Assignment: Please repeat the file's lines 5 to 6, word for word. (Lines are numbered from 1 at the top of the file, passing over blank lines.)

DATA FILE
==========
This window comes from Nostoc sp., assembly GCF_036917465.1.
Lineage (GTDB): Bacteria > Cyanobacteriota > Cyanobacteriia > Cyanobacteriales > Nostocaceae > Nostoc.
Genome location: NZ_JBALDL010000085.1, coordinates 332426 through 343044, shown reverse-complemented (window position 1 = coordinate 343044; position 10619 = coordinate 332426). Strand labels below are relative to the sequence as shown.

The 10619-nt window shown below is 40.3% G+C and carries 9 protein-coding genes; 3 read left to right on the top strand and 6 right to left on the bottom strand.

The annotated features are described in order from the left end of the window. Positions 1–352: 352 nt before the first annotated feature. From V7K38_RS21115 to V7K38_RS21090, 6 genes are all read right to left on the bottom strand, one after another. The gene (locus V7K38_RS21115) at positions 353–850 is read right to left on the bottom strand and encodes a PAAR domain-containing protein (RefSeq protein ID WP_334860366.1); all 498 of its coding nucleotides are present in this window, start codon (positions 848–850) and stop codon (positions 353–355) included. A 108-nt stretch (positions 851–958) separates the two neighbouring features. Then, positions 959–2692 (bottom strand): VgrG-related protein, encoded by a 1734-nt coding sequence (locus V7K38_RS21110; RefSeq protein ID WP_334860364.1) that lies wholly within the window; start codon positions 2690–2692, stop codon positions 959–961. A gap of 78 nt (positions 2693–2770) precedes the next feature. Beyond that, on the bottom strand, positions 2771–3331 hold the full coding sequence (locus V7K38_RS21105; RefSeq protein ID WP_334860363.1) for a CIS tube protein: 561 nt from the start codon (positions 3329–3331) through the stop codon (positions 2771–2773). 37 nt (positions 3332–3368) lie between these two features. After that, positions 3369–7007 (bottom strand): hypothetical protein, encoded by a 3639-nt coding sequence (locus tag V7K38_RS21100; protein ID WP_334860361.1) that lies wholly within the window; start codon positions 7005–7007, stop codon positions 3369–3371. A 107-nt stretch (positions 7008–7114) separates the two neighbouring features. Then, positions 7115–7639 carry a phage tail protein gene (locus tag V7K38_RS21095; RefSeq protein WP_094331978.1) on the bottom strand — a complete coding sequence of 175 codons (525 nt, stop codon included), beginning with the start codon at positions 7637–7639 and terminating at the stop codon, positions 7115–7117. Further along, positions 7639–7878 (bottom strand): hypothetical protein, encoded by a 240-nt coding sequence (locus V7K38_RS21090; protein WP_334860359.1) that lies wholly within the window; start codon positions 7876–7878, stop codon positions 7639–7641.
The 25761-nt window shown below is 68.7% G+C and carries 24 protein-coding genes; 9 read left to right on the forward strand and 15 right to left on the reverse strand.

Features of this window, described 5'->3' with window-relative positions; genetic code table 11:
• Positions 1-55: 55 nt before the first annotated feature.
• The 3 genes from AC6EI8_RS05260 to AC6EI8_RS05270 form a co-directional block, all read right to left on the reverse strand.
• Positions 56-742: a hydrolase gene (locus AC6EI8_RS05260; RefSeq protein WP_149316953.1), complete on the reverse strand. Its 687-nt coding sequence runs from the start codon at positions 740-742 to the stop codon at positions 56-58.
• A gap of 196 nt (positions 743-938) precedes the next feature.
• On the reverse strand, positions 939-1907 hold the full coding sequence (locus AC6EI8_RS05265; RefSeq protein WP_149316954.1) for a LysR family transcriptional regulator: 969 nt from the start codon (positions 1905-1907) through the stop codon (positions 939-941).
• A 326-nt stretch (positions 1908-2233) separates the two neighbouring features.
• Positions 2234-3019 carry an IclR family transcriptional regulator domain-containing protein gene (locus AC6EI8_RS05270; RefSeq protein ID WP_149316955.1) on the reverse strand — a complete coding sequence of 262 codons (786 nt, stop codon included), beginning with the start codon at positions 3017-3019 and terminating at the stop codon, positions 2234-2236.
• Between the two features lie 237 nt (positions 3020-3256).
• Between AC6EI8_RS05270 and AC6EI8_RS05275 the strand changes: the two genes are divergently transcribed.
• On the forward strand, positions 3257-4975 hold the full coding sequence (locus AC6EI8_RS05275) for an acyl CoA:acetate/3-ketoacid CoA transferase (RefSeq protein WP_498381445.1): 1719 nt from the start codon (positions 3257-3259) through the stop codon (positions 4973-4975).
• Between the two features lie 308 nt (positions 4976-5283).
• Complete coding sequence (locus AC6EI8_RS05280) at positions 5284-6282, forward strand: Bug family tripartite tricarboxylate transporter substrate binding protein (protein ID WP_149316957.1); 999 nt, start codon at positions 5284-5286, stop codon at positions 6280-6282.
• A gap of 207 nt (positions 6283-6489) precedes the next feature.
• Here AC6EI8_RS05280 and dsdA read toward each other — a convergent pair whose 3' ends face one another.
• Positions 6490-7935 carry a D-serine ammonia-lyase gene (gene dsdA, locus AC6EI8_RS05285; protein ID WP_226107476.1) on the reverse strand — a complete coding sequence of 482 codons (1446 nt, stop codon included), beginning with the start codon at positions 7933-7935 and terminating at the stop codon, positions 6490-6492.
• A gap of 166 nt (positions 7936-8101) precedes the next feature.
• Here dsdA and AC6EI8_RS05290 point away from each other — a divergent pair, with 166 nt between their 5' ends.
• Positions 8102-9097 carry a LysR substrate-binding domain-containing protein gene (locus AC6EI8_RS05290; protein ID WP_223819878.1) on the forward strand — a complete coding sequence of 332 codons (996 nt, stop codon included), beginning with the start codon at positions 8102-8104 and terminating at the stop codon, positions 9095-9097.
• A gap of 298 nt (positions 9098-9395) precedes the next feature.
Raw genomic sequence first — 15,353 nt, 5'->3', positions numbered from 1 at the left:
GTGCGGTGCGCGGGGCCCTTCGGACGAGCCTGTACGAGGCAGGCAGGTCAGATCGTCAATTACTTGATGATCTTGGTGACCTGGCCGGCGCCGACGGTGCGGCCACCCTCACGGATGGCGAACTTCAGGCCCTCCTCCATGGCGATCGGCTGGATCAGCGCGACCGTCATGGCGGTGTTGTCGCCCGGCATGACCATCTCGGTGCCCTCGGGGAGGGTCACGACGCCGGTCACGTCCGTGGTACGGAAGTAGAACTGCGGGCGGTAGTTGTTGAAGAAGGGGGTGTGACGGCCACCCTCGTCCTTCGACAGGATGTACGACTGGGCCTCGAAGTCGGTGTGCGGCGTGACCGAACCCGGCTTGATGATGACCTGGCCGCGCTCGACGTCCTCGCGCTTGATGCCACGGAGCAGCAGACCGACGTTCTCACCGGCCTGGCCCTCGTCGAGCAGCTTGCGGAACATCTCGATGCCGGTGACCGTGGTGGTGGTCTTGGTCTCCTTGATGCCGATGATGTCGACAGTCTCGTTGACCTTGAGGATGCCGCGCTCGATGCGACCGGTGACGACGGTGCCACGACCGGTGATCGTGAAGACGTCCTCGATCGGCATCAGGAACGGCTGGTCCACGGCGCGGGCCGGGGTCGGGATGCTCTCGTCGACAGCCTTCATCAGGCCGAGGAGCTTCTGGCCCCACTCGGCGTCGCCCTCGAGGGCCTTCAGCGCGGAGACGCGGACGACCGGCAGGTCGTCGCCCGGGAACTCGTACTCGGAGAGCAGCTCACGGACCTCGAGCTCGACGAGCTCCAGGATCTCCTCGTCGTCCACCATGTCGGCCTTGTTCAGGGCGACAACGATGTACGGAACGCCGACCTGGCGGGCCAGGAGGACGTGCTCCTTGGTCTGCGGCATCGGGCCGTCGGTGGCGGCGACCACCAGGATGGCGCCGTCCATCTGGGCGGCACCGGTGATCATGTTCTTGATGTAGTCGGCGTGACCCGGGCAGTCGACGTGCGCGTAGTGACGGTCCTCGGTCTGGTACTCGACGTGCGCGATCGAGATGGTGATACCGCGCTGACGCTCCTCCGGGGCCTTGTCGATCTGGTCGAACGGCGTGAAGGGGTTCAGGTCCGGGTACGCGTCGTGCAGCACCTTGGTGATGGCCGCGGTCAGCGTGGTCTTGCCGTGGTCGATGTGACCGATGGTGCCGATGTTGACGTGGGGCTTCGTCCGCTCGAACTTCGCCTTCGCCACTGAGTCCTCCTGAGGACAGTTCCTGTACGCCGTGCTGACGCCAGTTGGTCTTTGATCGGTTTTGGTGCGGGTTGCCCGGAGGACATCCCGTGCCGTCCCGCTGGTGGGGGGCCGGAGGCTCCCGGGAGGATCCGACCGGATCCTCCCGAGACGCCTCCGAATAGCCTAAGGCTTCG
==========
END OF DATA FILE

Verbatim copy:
The annotated features are described in order from the left end of the window. Positions 1–352: 352 nt before the first annotated feature. From V7K38_RS21115 to V7K38_RS21090, 6 genes are all read right to left on the bottom strand, one after another. The gene (locus V7K38_RS21115) at positions 353–850 is read right to left on the bottom strand and encodes a PAAR domain-containing protein (RefSeq protein ID WP_334860366.1); all 498 of its coding nucleotides are present in this window, start codon (positions 848–850) and stop codon (positions 353–355) included. A 108-nt stretch (positions 851–958) separates the two neighbouring features. Then, positions 959–2692 (bottom strand): VgrG-related protein, encoded by a 1734-nt coding sequence (locus V7K38_RS21110; RefSeq protein ID WP_334860364.1) that lies wholly within the window; start codon positions 2690–2692, stop codon positions 959–961. A gap of 78 nt (positions 2693–2770) precedes the next feature. Beyond that, on the bottom strand, positions 2771–3331 hold the full coding sequence (locus V7K38_RS21105; RefSeq protein ID WP_334860363.1) for a CIS tube protein: 561 nt from the start codon (positions 3329–3331) through the stop codon (positions 2771–2773). 37 nt (positions 3332–3368) lie between these two features. After that, positions 3369–7007 (bottom strand): hypothetical protein, encoded by a 3639-nt coding sequence (locus tag V7K38_RS21100; protein ID WP_334860361.1) that lies wholly within the window; start codon positions 7005–7007, stop codon positions 3369–3371. A 107-nt stretch (positions 7008–7114) separates the two neighbouring features. Then, positions 7115–7639 carry a phage tail protein gene (locus tag V7K38_RS21095; RefSeq protein WP_094331978.1) on the bottom strand — a complete coding sequence of 175 codons (525 nt, stop codon included), beginning with the start codon at positions 7637–7639 and terminating at the stop codon, positions 7115–7117. Further along, positions 7639–7878 (bottom strand): hypothetical protein, encoded by a 240-nt coding sequence (locus V7K38_RS21090; protein WP_334860359.1) that lies wholly within the window; start codon positions 7876–7878, stop codon positions 7639–7641.
The 25761-nt window shown below is 68.7% G+C and carries 24 protein-coding genes; 9 read left to right on the forward strand and 15 right to left on the reverse strand.